ffb_boy_30
Posts: 22
Joined: Sun Mar 06, 2016 9:22 pm

netbeans UDP

Thu Mar 17, 2016 4:49 pm

Hi,
I would like to make a client/server application between my pi and my PC.
The pi will send UPD packet every 100ms and the PC send packet to the pi every 100ms too.
I don't know if the server should be on the pi or on the PC ?
My first step will be to send packet from the pi and print on a console the packet receive from the PC.
Is someone have a link that explain how to use UDP on a PI 3 with netbeans?

Thanks you
pi3 with raspbian
C/C++ cross compilation with netbeans.

User avatar
DaveDriesen
Posts: 113
Joined: Sun Mar 31, 2013 8:28 pm
Location: Top of the food chain
Contact: Website

Re: netbeans UDP

Fri Mar 18, 2016 9:54 am

UDP is very similar to TCP but there are some fundamental mechanics differences..

For UDP server:
  • Create a socket
  • Bind
  • !! Note: Do not listen() as you would in TCP
  • Receive (loop)
For UDP Client:
  • Create a socket
  • !! Note: Do not connect() as you would in TCP
  • Send packet
Server Code:

Code: Select all

int ListenPort=8888;
string ReplyToSend="PONG!";

int listen_fd;
int reuseaddr_on = 1;
struct sockaddr_in listen_addr;
struct sockaddr_in remaddr; storage for // remote address
socklen_t addrlen = sizeof(remaddr);

char* ReceiveBuffer=new char[16384];
int ReceiveBufferSize=16384;

listen_fd = socket(AF_INET, SOCK_DGRAM, IPPROTO_UDP); if (listen_fd < 0) err(1, "listen failed");
if (setsockopt(listen_fd, SOL_SOCKET, SO_REUSEADDR, &reuseaddr_on, sizeof(reuseaddr_on)) == -1) err(1, "setsockopt failed");
memset(&listen_addr, 0, sizeof(listen_addr));
listen_addr.sin_family = AF_INET;
listen_addr.sin_addr.s_addr = INADDR_ANY;
listen_addr.sin_port = htons(ListenPort);
if (bind(listen_fd, (struct sockaddr *)&listen_addr, sizeof(listen_addr)) < 0) err(1, "bind failed");
for ( ;; ) {
    int retval = recvfrom(listen_fd, ReceiveBuffer, ReceiveBufferSize, 0, (struct sockaddr *)&remaddr, &addrlen));
    // Print the received message:
    if (retval > 0) { ReceiveBuffer[retval] = 0; printf("Received message: \"%s\"\n", ReceiveBuffer); }
    // optionally send a "PONG!" reply packet back to the client.
    sendto(listen_fd, ReplyToSend.c_str(), ReplyToSend.length(), 0, (struct sockaddr *)&remaddr, addrlen);
}
Client Code:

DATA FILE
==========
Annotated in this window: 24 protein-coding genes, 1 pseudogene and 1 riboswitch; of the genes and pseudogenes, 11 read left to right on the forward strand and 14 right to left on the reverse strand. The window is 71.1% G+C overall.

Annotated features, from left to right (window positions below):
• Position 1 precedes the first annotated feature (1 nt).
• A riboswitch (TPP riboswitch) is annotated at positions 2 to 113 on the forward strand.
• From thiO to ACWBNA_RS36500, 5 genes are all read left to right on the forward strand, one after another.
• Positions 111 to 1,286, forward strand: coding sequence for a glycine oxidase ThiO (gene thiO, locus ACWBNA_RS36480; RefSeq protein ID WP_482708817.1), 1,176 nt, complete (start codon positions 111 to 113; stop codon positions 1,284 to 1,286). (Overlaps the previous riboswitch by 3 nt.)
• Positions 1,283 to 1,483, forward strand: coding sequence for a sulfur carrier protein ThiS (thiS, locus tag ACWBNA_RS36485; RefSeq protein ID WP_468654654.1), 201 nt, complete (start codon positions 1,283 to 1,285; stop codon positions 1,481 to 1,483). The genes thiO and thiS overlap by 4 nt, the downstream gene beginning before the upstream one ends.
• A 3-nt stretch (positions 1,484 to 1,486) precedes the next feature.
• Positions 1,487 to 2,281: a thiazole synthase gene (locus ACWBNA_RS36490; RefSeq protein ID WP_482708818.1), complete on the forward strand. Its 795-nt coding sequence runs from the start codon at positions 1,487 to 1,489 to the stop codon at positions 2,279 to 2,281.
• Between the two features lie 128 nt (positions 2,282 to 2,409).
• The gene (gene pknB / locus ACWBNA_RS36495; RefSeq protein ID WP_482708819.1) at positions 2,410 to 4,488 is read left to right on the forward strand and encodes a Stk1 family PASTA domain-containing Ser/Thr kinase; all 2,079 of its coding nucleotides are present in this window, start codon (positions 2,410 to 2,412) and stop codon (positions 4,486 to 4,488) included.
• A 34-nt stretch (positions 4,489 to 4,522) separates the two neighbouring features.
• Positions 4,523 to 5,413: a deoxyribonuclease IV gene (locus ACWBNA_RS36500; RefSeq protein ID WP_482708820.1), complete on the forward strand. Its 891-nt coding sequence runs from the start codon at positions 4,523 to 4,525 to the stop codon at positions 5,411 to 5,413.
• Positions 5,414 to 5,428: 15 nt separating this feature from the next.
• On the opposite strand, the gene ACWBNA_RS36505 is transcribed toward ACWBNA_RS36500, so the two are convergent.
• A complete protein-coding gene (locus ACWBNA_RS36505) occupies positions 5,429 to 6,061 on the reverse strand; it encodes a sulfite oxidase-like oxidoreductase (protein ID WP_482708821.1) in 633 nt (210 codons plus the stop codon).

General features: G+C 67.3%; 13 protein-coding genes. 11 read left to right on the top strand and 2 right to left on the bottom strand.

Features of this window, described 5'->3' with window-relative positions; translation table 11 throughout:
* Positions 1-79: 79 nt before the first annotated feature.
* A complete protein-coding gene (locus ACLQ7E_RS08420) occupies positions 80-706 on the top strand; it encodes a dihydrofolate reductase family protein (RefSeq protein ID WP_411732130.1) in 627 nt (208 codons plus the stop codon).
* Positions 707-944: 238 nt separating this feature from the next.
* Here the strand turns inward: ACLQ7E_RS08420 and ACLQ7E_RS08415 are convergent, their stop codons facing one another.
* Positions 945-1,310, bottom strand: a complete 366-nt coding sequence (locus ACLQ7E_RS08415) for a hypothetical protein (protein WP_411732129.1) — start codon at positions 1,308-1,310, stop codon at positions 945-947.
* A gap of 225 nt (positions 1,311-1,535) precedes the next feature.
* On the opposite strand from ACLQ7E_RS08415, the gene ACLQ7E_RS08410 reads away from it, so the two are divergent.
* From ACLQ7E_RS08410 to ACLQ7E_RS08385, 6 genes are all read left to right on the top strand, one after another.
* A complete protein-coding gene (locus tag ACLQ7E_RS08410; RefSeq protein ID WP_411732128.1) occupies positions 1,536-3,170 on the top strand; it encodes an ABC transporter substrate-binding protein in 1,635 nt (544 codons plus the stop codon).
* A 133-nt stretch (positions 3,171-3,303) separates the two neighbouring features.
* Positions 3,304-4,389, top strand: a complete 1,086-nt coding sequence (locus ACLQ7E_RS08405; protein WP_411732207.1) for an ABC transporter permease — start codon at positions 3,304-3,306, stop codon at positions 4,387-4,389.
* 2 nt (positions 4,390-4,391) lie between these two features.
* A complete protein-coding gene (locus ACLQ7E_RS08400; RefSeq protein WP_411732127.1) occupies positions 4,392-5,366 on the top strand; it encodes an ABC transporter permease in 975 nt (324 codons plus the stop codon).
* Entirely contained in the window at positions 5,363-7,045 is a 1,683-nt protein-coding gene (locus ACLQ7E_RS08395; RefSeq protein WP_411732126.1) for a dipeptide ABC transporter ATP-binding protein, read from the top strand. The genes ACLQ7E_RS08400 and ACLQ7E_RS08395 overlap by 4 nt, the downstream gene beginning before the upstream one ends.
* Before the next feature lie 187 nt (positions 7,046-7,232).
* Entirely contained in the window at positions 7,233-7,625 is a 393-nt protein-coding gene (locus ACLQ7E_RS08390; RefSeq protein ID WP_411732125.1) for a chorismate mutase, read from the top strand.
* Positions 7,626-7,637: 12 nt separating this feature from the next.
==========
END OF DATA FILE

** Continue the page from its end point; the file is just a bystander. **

Code: Select all

struct sockaddr_in serverSockAddr;
struct hostent *serverHostEnt;
unsigned long hostAddr;

string Server="yourserver.yourdomain";
string TextToSend="PING!";
int SendPort=8888;

int sockfd=socket(AF_INET,SOCK_DGRAM,0);
bzero((char*)&serverSockAddr, sizeof(serverSockAddr)); // clear the structure
hostAddr = inet_addr(Server.c_str()); // convert IP address to long
if ( (long)hostAddr != (long)-1)
        // If "Server" is an actual IP address, this will succeed so we can use the result right away
        bcopy(&hostAddr,&serverSockAddr.sin_addr,sizeof(hostAddr));
    else {
        // Otherwise we have to resolve using gethostbyname()
        serverHostEnt = gethostbyname(Server.c_str());
        if (!serverHostEnt) { fprintf(stderr, "could not obtain address of %s\n", Server.c_str()); return 0; }
        if (serverHostEnt == NULL) { puts("Gethost problem"); return false; }
        bcopy(serverHostEnt->h_addr,&serverSockAddr.sin_addr, serverHostEnt->h_length);
    }

    serverSockAddr.sin_family = AF_INET;
    serverSockAddr.sin_port = htons(SendPort);

    if (sendto(sockfd, TextToSend.c_str(), TextToSend.length(), 0, (struct sockaddr *)&serverSockAddr, sizeof(serverSockAddr)) < 0) { perror("sendto failed"); return 0; }
If you choose to use two-way communication over one UDP connection (send the optional "PONG!" message back to the client) then you'll have to set up a recv for that in the client code.

Either do that or have each participating machine run in client as well as server mode. When using UDP you can go either way, depends on the implementation really.

Note I pulled this code together from a few custom libraries, hence there is mixed use of string/char etc. But the aim is to show the specific steps involved and hopefully save you some time struggling with the common pitfalls in coding UDP applications.

Grtz,
Dave

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